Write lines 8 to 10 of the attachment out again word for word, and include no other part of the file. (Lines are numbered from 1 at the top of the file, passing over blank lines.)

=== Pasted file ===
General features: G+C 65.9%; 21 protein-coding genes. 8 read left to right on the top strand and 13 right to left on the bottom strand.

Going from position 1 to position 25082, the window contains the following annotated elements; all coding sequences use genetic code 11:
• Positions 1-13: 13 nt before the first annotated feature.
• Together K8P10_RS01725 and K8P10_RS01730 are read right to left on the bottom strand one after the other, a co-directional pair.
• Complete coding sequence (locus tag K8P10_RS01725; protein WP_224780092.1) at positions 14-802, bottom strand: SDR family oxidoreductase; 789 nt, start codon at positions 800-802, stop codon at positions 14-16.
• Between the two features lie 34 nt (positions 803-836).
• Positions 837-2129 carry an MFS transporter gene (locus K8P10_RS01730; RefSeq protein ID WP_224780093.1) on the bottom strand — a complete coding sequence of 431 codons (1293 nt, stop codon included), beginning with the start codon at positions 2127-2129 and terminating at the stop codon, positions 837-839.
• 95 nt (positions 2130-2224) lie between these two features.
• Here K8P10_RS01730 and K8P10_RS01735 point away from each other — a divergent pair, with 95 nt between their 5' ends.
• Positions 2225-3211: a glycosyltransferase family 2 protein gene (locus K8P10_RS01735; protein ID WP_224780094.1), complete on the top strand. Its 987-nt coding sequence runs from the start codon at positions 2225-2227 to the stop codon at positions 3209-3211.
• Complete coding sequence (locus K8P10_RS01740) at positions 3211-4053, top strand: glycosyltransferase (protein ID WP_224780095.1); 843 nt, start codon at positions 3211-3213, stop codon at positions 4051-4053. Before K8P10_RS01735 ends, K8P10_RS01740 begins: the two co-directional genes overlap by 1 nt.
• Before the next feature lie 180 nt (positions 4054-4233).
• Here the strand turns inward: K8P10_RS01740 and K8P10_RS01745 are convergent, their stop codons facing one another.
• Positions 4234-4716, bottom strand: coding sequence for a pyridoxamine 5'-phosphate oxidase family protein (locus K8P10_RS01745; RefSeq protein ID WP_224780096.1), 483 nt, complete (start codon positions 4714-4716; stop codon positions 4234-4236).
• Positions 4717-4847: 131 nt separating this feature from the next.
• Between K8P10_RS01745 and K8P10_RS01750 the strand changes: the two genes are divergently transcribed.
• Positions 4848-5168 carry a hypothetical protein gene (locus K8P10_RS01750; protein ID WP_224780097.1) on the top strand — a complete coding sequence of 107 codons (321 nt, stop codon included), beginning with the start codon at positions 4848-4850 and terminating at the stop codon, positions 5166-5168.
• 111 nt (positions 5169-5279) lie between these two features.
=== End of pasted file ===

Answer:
• 95 nt (positions 2130-2224) lie between these two features.
• Here K8P10_RS01730 and K8P10_RS01735 point away from each other — a divergent pair, with 95 nt between their 5' ends.
• Positions 2225-3211: a glycosyltransferase family 2 protein gene (locus K8P10_RS01735; protein ID WP_224780094.1), complete on the top strand. Its 987-nt coding sequence runs from the start codon at positions 2225-2227 to the stop codon at positions 3209-3211.